Class of 68 donates outdoor classroom

Open House offers glimpse to the past

Area residents will have the opportunity to step back in time Saturday afternoon to witness and learn about an almost forgotten slice of Stokes County history as Avolene Badgett opens the doors to a newly restored Volunteer School.

The small school, located at Volunteer Road and Brims Grove Road, had operated from 1900-1937 with classes for first through eighth-grade students. The school is located just minutes from Pilot Mountain and can be accessed by taking Old Highway 52 to Volunteer Road.

Badgett will host an open house at the school on Saturday afternoon from noon until four. The event is free and will feature brown bag lunches and school snacks from the period.

Among Badgett’s items on display is a program from 1917 with the names of 48 students, including three from Badgett’s family.

It is that strong family connection which has driven Badgett to restore and help preserve the memory of the old school. Her mother, Lula Lynch, had attended the school as had Lynch’s 10 brothers and sisters. Badgett can still recall her family sitting and reminiscing about the fun and adventures they’d had at school and sometimes in going to and from school.

Badgett grew up on a nearby family farm. Eventually, a house was built where Volunteer School had stood, leaving Badgett and her mother to believe that the school building had been torn down and lost forever.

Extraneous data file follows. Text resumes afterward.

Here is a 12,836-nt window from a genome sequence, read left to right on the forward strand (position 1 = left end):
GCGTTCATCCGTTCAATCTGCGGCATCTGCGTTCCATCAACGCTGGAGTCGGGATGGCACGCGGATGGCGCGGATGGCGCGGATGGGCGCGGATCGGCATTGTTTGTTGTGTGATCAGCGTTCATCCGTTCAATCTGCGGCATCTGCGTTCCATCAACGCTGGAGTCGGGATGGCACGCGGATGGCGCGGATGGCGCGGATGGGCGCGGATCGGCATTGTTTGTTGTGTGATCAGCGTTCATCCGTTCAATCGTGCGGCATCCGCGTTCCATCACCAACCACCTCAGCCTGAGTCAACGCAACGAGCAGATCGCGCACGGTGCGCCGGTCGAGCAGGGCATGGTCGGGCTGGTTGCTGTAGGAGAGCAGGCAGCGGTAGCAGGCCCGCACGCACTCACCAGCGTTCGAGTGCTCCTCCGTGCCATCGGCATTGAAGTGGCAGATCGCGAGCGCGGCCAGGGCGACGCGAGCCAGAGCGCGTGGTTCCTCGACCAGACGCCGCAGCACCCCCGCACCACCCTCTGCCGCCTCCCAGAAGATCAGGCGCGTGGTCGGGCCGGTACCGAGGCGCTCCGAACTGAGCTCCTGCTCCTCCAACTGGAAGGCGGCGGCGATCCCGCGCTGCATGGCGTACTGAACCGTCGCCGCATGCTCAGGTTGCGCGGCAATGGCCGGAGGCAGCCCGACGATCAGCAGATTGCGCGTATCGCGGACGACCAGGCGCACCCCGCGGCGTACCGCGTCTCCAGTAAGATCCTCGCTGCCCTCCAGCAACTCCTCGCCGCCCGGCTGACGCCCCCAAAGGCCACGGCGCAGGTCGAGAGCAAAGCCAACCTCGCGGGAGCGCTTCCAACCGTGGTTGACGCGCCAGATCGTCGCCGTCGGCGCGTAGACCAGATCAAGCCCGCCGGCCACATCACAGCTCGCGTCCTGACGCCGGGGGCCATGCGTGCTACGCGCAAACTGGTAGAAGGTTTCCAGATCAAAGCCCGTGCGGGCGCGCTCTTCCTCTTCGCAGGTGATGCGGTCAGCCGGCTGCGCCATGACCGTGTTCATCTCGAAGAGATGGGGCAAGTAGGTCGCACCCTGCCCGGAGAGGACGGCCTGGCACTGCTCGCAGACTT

That belief continued for years, making the past three years a captivating story of unexpected discovery and restoration.

Three years ago, Badgett attended an auction in which the house that had been built on the location and the surrounding property was put up for sale. She recalls having no interest in buying but going as a show of support for the former owners and the auctioneer, all of whom were acquaintances.

The morning passed without her making a bid and in the afternoon, attention turned to the house and property. She recalls bids on the house being surprisingly small, prompting her to call her son, Eric Badgett, and tell him that she hated to see the house go so cheap. He encouraged her to make a bid. Following his advice, she offered what proved to be the winning bid and became the owner of the house and three surrounding acres of land.

“Í was surprised, and I had so many mixed emotions,” she recalled. “Something kept saying, ‘You got it!’ and I was excited but I didn’t know why. I didn’t even know why I’d bid.”

On the following Monday, Badgett received an unexpected call from Billy Sisk, a representative of the auction company.

“He asked if I knew that I’d bought a piece of Stokes County history,” Badgett said. “I didn’t know what he was talking about. Then he told me that R.J. Bennett (a community resident who had attended Volunteer School) had said I’d bought the old schoolhouse. He said they’d moved the school when the house was built and the old school building was being used as a pack house.”